TAOS Expresses Support and Concern for Olympian Peng Shuai
The IOC refers to its athletes as members of a family — however as a three-time Olympian, Peng is not being treated as such.
The Army of Survivors would like to extend support to Chinese tennis Olympian Peng Shuai, who recently went missing after publicly stating she was sexually assaulted by former Vice Premier Zhang Gaoli.
We are pleased to see Peng alive this weekend in a video call with International Olympic Committee president Thomas Bach, though we are not yet convinced of her safety. The call was not enough to be considered confirmation of her well-being or that her needs are being met.
We would like to urge the IOC to continue working to ensure that Peng is safe and not under threat by the Chinese government, no matter the cost. The IOC refers to its athletes as members of a family — however as a three-time Olympian, Peng is not being treated as such. With the 2022 Olympics in Beijing looming, the IOC’s lack of urgency in this situation proves what we have long known to be true: too many sports organizations put profit over people.
The Women’s Tennis Association (WTA) has acted admirably the past couple weeks, threatening to cancel future tournaments in China and stating its “relationship with China is at a crossroads.” WTA Chief Executive Steve Simon has been steadfast in his commitment to demanding Peng’s claims be fully investigated and that she is free and safe. It is our hope that the WTA’s recent actions serve as the standard for other sports entities when issues of athletes’ rights arise.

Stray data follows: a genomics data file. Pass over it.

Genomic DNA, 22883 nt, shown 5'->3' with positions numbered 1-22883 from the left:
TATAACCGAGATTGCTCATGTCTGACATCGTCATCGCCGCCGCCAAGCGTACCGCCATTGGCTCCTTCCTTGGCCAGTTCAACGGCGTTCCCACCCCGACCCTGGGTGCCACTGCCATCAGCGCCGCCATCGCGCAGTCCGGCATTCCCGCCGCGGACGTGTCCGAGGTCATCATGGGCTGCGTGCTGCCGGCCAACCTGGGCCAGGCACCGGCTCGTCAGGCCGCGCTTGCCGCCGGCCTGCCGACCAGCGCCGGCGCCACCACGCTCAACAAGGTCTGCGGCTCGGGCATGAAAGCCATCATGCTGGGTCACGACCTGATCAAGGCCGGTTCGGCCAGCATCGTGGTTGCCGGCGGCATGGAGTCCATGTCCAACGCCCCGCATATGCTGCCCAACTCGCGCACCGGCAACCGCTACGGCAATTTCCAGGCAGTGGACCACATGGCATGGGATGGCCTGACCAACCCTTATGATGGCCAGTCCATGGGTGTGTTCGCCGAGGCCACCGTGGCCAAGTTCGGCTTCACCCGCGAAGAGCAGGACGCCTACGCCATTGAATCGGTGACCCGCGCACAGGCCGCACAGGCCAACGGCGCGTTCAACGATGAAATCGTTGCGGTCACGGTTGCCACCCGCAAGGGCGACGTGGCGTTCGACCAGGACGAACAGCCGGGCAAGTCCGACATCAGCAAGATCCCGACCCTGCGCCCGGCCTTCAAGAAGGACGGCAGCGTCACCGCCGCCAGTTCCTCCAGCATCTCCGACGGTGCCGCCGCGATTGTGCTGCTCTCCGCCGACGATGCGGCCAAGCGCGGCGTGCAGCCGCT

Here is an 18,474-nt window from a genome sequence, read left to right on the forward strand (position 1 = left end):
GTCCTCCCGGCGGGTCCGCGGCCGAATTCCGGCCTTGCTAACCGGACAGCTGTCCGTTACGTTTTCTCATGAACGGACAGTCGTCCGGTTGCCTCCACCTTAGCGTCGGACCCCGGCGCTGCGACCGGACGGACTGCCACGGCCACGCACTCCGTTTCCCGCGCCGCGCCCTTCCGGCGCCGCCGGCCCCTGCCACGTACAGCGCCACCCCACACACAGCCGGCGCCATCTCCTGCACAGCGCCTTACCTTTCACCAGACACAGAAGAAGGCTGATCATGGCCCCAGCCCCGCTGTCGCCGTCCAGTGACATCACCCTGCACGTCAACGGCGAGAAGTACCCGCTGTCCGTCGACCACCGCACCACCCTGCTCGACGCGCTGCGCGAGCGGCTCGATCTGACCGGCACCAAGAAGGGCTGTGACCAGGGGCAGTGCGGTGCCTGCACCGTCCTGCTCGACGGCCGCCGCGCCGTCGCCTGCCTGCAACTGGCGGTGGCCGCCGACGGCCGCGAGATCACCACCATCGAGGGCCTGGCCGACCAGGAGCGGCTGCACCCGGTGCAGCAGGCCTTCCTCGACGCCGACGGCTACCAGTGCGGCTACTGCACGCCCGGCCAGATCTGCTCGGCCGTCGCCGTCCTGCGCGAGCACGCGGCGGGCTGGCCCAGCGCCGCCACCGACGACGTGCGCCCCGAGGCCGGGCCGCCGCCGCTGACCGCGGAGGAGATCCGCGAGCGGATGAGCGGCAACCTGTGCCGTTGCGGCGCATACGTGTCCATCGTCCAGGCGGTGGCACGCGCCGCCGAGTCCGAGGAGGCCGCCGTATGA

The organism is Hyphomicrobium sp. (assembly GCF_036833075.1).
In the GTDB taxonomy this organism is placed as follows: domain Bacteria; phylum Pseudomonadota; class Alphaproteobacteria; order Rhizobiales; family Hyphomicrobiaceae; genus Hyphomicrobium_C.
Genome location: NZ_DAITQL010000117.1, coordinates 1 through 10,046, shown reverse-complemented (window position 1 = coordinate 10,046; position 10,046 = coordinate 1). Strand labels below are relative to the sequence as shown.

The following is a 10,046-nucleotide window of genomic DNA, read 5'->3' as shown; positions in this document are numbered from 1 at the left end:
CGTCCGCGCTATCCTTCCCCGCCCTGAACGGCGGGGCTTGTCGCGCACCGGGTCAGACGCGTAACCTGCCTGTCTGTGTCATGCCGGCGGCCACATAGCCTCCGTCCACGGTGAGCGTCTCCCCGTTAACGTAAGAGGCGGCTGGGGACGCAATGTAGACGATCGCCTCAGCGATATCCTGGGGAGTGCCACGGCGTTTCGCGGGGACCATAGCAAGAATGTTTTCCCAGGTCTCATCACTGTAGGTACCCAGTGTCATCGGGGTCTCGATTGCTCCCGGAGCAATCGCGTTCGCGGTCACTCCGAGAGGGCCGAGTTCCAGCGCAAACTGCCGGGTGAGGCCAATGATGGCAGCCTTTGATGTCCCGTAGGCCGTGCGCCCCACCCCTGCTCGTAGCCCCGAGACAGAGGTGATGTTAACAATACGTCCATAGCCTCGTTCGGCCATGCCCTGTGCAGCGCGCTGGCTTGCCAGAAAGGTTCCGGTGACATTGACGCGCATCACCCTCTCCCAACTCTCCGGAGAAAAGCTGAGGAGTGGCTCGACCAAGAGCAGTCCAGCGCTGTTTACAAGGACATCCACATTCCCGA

It is unfortunate that the IOC could use its standing to demand the same things as the WTA, but has yet to do so. The IOC has an incredible amount of leverage surrounding the upcoming Olympics, but has yet to use this leverage in the name of human’s rights.
Our thoughts remain with Peng Shuai and those close to her. We know firsthand the trauma and fear that can come from disclosing abuse, especially when an organization is not trauma-informed. It is our hope that all athlete survivors, including Peng Shuai, can find the support they deserve in a safe and athlete-centered environment.